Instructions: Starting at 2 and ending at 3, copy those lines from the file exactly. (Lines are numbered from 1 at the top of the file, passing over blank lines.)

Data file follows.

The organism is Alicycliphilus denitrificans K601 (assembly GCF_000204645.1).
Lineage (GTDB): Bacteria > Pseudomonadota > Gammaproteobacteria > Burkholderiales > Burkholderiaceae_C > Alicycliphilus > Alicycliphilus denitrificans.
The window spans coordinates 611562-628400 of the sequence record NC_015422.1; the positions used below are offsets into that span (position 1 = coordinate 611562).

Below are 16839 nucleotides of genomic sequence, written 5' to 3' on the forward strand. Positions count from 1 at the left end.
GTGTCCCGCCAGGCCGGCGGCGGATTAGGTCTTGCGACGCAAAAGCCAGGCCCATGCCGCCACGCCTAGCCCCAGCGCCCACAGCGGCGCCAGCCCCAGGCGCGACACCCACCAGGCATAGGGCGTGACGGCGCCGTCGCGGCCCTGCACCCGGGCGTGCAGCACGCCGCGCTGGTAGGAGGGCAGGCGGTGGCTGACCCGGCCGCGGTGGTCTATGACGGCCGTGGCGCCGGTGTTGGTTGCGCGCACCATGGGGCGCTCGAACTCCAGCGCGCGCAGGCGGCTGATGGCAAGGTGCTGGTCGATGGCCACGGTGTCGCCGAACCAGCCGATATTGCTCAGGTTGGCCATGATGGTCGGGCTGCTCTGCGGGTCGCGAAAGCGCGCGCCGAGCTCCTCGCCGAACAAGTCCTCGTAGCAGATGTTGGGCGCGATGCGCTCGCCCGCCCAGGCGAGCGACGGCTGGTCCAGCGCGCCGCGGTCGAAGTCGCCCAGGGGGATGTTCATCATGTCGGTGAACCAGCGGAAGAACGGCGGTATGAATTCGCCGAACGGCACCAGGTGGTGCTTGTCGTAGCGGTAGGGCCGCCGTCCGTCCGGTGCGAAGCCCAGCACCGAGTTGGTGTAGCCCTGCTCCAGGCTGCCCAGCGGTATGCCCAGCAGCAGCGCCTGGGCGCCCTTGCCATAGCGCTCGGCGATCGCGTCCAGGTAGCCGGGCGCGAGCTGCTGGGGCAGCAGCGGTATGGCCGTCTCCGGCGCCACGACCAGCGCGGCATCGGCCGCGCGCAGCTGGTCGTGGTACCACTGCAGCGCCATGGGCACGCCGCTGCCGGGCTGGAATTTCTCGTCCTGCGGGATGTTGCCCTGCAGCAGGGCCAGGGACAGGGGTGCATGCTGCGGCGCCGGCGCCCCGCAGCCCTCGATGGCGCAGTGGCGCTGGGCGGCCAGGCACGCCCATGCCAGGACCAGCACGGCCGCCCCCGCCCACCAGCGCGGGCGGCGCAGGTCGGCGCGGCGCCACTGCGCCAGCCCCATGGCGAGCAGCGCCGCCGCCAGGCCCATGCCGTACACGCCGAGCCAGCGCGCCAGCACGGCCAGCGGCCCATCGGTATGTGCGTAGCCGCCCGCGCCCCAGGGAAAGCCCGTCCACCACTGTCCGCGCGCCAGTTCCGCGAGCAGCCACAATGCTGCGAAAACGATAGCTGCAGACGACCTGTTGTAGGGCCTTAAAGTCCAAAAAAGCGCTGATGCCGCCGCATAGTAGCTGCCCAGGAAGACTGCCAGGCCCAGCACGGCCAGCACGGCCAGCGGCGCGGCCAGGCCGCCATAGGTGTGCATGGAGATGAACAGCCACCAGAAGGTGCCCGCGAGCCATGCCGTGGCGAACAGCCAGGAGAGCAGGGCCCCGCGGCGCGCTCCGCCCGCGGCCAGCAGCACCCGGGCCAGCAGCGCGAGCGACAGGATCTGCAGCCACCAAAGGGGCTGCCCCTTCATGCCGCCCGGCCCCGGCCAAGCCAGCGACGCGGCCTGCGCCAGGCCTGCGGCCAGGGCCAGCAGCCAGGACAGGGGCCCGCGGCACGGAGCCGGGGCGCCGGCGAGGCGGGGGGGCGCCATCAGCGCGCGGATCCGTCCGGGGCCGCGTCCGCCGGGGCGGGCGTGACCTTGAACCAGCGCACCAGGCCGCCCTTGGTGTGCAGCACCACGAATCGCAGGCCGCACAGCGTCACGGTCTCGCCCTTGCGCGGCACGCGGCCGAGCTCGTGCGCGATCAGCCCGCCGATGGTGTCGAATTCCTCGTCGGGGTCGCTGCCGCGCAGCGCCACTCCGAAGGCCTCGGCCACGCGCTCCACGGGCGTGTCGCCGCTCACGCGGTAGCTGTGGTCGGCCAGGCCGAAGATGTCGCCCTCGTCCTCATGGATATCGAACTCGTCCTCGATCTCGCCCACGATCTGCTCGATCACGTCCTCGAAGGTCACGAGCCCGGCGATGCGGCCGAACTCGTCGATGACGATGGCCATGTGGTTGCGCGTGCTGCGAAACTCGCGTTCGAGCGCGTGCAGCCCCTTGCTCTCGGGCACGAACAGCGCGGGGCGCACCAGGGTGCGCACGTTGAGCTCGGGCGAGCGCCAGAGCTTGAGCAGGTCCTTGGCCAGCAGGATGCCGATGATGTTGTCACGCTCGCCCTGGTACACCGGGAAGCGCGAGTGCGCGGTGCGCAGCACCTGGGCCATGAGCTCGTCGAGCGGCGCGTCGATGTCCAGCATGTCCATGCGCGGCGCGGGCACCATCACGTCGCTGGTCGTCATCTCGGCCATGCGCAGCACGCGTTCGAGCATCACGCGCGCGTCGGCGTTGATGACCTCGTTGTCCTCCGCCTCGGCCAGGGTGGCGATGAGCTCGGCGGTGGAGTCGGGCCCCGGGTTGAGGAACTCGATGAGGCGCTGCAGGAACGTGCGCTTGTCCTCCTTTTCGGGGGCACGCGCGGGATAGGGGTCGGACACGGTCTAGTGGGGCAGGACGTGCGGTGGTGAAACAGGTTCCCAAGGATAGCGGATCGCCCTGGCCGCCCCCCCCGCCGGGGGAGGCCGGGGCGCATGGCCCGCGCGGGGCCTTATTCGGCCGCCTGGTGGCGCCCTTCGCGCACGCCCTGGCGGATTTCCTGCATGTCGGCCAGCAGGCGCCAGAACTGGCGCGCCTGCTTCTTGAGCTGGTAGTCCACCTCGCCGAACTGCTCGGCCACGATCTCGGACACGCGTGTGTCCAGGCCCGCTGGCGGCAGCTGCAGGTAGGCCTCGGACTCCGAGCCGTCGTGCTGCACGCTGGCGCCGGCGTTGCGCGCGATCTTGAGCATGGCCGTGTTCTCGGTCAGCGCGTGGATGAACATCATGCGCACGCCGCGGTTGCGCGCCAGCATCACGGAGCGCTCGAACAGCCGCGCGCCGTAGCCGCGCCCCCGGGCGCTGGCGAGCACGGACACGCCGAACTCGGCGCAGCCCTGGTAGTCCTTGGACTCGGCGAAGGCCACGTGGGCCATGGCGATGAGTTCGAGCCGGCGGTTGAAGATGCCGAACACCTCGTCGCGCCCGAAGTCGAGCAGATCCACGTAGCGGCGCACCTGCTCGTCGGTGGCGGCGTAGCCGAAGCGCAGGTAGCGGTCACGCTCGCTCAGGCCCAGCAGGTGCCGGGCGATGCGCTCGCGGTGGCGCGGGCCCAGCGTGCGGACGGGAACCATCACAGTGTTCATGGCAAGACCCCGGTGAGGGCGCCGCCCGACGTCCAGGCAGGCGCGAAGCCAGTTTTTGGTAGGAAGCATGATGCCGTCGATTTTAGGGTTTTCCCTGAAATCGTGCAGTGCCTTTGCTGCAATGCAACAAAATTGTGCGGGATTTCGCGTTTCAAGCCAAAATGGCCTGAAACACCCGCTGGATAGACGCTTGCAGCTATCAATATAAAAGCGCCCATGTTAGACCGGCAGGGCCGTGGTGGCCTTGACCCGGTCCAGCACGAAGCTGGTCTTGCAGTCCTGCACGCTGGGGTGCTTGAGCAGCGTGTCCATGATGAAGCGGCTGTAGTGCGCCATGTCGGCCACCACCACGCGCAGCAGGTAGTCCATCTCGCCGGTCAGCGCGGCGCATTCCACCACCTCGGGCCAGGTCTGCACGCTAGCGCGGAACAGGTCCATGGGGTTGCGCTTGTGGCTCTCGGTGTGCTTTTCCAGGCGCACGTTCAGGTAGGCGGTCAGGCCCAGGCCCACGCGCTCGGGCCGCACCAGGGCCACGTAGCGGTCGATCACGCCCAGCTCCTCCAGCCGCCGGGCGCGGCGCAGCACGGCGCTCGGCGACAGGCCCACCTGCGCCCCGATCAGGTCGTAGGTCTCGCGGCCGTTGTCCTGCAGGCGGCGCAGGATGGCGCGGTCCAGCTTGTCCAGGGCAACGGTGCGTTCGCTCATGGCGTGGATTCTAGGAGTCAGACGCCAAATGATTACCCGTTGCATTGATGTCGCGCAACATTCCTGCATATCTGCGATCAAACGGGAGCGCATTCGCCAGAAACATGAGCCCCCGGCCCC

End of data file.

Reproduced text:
Lineage (GTDB): Bacteria > Pseudomonadota > Gammaproteobacteria > Burkholderiales > Burkholderiaceae_C > Alicycliphilus > Alicycliphilus denitrificans.
The window spans coordinates 611562-628400 of the sequence record NC_015422.1; the positions used below are offsets into that span (position 1 = coordinate 611562).